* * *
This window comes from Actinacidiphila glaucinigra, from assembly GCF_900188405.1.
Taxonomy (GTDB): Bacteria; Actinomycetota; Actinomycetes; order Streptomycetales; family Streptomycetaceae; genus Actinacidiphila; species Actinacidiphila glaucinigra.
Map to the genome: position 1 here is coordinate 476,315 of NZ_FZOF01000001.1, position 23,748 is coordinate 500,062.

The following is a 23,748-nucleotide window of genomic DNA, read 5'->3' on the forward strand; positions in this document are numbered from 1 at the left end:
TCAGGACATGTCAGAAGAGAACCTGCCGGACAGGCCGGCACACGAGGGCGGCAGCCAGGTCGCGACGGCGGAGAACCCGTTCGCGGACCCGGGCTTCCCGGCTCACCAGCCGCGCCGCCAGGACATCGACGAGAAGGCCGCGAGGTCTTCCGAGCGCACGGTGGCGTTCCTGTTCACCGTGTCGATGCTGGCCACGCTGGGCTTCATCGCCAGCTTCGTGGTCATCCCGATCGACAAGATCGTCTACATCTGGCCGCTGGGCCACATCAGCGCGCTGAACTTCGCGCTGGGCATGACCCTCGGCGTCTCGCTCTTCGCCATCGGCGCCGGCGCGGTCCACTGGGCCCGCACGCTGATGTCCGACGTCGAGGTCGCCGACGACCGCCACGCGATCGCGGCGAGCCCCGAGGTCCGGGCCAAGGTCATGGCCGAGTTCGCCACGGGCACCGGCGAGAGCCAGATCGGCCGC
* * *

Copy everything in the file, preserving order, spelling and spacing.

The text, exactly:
This window comes from Actinacidiphila glaucinigra, from assembly GCF_900188405.1.
Taxonomy (GTDB): Bacteria; Actinomycetota; Actinomycetes; order Streptomycetales; family Streptomycetaceae; genus Actinacidiphila; species Actinacidiphila glaucinigra.
Map to the genome: position 1 here is coordinate 476,315 of NZ_FZOF01000001.1, position 23,748 is coordinate 500,062.

The following is a 23,748-nucleotide window of genomic DNA, read 5'->3' on the forward strand; positions in this document are numbered from 1 at the left end:
TCAGGACATGTCAGAAGAGAACCTGCCGGACAGGCCGGCACACGAGGGCGGCAGCCAGGTCGCGACGGCGGAGAACCCGTTCGCGGACCCGGGCTTCCCGGCTCACCAGCCGCGCCGCCAGGACATCGACGAGAAGGCCGCGAGGTCTTCCGAGCGCACGGTGGCGTTCCTGTTCACCGTGTCGATGCTGGCCACGCTGGGCTTCATCGCCAGCTTCGTGGTCATCCCGATCGACAAGATCGTCTACATCTGGCCGCTGGGCCACATCAGCGCGCTGAACTTCGCGCTGGGCATGACCCTCGGCGTCTCGCTCTTCGCCATCGGCGCCGGCGCGGTCCACTGGGCCCGCACGCTGATGTCCGACGTCGAGGTCGCCGACGACCGCCACGCGATCGCGGCGAGCCCCGAGGTCCGGGCCAAGGTCATGGCCGAGTTCGCCACGGGCACCGGCGAGAGCCAGATCGGCCGC